Sophie Pinkas with her husband and acquaintances

Sophie Pinkas with her husband and acquaintances

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This photo was taken in the 1970s in Vidin in front of the monument of Boyan Chonos. Boyan Chonos is a hero of Vidin, a UYW leader much involved in the anti-fascist fight. He was in fact the ideological leader of young people in Vidin. Every time we visited Vidin, we went to place flowers in front of his monument. Boyan Chonos was hanged in the Vidin prison on 13th October 1943. He was in prison with my husband Nissim Kohenov and two other comrades - also political prisoners - Lyuben and Vasko Perchinski, who were brothers. The man in uniform is General Markov, who was a partisan. All the four were friends with Boyan Chonos. I don't remember if we had Jewish friends. Most of our friends were Bulgarians and we got along very well with them. It so happened that when we came to Sofia, we didn't know any Jewish families here. Most of my husband's colleagues at the Central Committee were Bulgarians as well as those in the army. Most of the people with whom we had worked during our youth in Sofia were still here and we went out with them. Of course, at some point there was some general attitude of mistrust towards us Jews during the trial against the army doctors in the Soviet Union, in Leningrad [the infamous Doctor's Plot]. The authorities were reluctant to have Jews working at responsible positions, although this attitude was not expressed officially. My husband had to leave the army, because he felt that he was treated differently for being a Jew. This happened in 1951. This general mistrust meant that Jews had very slim opportunities to make a career. My brother also had problems, because he was a military doctor in the Military Medical Academy. It wasn't a secret that during that period my husband and I experienced some disappointments. My husband was very active politically and true to his ideals. We were disappointed by the policy of the party, which deviated from the path, which had been designed earlier. There were a lot of digressions in the interior and foreign policy. We disapproved of the totalitarianism, which was imposed, and of some economic issues. We were also very critical of the Revival Process in Bulgaria. So, we were in favor of the democratic changes, which unfortunately also disappointed us later on.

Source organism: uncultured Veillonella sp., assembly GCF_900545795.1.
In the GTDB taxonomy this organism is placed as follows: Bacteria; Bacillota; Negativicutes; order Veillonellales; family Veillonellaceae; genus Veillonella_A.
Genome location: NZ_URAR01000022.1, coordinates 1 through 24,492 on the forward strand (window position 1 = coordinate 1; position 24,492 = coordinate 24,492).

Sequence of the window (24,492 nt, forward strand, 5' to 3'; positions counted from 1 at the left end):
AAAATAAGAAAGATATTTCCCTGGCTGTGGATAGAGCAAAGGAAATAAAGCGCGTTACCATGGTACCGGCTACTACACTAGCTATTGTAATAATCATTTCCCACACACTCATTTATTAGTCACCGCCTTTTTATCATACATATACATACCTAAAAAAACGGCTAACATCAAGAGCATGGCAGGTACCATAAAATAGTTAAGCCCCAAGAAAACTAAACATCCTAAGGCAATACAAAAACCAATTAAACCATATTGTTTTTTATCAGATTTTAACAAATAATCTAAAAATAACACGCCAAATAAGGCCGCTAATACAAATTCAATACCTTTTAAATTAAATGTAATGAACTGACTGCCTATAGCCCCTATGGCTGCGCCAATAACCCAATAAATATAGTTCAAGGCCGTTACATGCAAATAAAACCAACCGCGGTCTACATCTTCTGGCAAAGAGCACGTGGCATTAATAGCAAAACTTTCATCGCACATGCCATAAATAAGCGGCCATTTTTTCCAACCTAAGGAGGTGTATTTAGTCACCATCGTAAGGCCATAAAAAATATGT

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Sophie Pinkas